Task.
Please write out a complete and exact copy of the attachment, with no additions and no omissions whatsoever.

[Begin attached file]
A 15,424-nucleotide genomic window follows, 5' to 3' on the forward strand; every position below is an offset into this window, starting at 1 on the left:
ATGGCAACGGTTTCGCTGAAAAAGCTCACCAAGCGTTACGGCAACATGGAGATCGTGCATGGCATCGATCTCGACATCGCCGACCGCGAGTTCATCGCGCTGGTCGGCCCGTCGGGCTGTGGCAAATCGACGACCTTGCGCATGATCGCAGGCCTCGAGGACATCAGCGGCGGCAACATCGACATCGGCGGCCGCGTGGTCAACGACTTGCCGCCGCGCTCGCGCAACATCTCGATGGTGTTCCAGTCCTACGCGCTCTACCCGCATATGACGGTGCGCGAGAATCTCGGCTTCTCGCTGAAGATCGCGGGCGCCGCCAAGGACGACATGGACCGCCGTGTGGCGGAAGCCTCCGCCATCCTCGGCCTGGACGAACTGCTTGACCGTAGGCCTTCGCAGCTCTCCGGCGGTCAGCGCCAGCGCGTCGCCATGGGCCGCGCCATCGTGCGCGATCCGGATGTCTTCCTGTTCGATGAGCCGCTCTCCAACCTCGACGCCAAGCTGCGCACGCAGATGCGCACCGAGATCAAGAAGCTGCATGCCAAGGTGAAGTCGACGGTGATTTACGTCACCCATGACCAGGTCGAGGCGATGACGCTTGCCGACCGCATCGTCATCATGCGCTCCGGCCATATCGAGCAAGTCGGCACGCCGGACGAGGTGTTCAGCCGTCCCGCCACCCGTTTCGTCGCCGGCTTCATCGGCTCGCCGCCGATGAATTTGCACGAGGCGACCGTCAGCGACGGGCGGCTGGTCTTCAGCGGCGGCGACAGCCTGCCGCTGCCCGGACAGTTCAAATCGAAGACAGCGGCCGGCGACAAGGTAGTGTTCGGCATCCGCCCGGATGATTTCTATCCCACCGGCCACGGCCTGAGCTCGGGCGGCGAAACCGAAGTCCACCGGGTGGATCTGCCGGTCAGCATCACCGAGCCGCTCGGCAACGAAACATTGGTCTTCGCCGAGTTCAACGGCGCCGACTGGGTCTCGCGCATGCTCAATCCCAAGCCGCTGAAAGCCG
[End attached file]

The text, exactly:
A 15,424-nucleotide genomic window follows, 5' to 3' on the forward strand; every position below is an offset into this window, starting at 1 on the left:
ATGGCAACGGTTTCGCTGAAAAAGCTCACCAAGCGTTACGGCAACATGGAGATCGTGCATGGCATCGATCTCGACATCGCCGACCGCGAGTTCATCGCGCTGGTCGGCCCGTCGGGCTGTGGCAAATCGACGACCTTGCGCATGATCGCAGGCCTCGAGGACATCAGCGGCGGCAACATCGACATCGGCGGCCGCGTGGTCAACGACTTGCCGCCGCGCTCGCGCAACATCTCGATGGTGTTCCAGTCCTACGCGCTCTACCCGCATATGACGGTGCGCGAGAATCTCGGCTTCTCGCTGAAGATCGCGGGCGCCGCCAAGGACGACATGGACCGCCGTGTGGCGGAAGCCTCCGCCATCCTCGGCCTGGACGAACTGCTTGACCGTAGGCCTTCGCAGCTCTCCGGCGGTCAGCGCCAGCGCGTCGCCATGGGCCGCGCCATCGTGCGCGATCCGGATGTCTTCCTGTTCGATGAGCCGCTCTCCAACCTCGACGCCAAGCTGCGCACGCAGATGCGCACCGAGATCAAGAAGCTGCATGCCAAGGTGAAGTCGACGGTGATTTACGTCACCCATGACCAGGTCGAGGCGATGACGCTTGCCGACCGCATCGTCATCATGCGCTCCGGCCATATCGAGCAAGTCGGCACGCCGGACGAGGTGTTCAGCCGTCCCGCCACCCGTTTCGTCGCCGGCTTCATCGGCTCGCCGCCGATGAATTTGCACGAGGCGACCGTCAGCGACGGGCGGCTGGTCTTCAGCGGCGGCGACAGCCTGCCGCTGCCCGGACAGTTCAAATCGAAGACAGCGGCCGGCGACAAGGTAGTGTTCGGCATCCGCCCGGATGATTTCTATCCCACCGGCCACGGCCTGAGCTCGGGCGGCGAAACCGAAGTCCACCGGGTGGATCTGCCGGTCAGCATCACCGAGCCGCTCGGCAACGAAACATTGGTCTTCGCCGAGTTCAACGGCGCCGACTGGGTCTCGCGCATGCTCAATCCCAAGCCGCTGAAAGCCG